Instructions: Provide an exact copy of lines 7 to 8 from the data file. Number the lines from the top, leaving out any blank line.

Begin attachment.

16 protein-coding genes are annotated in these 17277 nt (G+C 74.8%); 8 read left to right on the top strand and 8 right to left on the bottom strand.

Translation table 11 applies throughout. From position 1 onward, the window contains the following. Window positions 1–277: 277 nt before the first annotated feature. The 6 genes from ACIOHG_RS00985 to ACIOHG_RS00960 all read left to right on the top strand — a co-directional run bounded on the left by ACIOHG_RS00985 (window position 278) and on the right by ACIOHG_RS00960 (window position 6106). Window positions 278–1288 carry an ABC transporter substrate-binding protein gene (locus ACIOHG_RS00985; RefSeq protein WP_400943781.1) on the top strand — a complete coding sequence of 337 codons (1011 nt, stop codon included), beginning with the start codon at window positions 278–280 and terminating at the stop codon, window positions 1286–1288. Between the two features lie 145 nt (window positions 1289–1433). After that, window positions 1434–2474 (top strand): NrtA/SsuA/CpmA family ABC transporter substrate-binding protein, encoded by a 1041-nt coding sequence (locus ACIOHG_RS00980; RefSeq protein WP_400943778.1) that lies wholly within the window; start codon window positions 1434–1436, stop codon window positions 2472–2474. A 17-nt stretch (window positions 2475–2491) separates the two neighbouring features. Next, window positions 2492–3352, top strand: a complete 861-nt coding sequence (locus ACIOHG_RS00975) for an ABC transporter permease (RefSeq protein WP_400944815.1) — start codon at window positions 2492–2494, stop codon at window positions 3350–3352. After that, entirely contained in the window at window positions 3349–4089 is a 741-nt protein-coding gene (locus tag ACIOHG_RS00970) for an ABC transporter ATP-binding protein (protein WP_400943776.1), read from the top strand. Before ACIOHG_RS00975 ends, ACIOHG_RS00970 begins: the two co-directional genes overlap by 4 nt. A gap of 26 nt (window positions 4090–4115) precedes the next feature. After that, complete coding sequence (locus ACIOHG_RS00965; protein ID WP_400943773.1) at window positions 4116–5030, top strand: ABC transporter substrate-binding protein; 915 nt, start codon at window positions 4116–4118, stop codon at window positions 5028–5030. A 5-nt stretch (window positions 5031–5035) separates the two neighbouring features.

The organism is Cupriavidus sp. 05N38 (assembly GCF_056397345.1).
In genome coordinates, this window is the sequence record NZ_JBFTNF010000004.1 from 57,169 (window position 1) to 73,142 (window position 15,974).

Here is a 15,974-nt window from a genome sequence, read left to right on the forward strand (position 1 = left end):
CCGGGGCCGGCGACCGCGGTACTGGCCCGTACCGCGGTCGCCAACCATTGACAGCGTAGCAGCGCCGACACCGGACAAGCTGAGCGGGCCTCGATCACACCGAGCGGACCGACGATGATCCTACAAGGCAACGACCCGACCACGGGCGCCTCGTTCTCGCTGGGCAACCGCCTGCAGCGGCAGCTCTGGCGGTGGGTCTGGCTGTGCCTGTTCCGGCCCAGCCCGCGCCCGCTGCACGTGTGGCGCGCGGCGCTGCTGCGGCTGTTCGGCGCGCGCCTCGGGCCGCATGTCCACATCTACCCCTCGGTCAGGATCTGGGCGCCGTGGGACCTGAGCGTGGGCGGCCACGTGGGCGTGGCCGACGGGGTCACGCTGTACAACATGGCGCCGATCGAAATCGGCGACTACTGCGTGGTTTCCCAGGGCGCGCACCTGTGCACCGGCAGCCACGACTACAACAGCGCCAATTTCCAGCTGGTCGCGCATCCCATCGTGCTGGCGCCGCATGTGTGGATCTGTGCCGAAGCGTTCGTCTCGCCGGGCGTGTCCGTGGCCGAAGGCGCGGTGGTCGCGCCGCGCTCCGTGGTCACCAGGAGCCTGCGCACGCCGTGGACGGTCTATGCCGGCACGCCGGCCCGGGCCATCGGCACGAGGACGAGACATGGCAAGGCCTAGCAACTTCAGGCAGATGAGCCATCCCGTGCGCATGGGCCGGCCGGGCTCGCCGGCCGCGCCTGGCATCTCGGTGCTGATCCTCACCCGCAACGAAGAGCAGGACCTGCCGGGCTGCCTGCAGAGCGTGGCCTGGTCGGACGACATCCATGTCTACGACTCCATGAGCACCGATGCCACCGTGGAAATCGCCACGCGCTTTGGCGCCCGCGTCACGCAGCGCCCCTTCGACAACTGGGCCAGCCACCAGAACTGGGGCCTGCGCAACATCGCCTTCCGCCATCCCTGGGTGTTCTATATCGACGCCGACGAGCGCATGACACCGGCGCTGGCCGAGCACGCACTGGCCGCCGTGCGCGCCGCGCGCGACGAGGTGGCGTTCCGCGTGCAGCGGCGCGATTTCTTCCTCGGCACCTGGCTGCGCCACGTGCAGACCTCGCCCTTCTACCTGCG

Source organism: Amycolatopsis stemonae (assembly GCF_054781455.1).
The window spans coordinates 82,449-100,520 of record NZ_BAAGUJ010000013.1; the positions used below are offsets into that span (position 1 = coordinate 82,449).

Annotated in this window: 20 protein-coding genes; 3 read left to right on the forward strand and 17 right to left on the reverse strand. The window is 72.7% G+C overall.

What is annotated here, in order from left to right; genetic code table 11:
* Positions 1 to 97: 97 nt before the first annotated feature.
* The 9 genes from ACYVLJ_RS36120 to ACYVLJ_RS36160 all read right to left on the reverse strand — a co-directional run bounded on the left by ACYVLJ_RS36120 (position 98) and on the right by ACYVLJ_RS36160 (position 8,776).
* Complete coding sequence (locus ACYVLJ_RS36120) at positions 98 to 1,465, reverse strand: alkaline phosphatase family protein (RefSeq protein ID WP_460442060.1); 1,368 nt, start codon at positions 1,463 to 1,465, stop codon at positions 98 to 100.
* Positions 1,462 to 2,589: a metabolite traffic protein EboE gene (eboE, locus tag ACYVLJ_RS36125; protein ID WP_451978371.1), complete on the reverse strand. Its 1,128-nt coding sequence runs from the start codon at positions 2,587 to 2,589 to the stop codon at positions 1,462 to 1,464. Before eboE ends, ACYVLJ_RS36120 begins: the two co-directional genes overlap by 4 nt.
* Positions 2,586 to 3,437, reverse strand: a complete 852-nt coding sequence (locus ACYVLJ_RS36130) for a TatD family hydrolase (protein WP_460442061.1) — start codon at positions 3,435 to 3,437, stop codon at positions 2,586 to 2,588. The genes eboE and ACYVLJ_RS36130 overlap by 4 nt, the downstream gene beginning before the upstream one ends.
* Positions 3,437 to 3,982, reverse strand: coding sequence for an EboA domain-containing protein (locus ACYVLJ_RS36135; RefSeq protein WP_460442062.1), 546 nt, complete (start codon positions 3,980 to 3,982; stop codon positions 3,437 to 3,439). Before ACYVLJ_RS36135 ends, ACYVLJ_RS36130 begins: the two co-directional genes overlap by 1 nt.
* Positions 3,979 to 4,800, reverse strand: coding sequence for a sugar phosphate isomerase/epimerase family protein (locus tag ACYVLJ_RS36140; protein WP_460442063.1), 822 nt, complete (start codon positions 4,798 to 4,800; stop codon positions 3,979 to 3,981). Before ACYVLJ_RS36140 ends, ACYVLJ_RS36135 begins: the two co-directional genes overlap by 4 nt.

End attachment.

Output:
Source organism: Amycolatopsis stemonae (assembly GCF_054781455.1).
The window spans coordinates 82,449-100,520 of record NZ_BAAGUJ010000013.1; the positions used below are offsets into that span (position 1 = coordinate 82,449).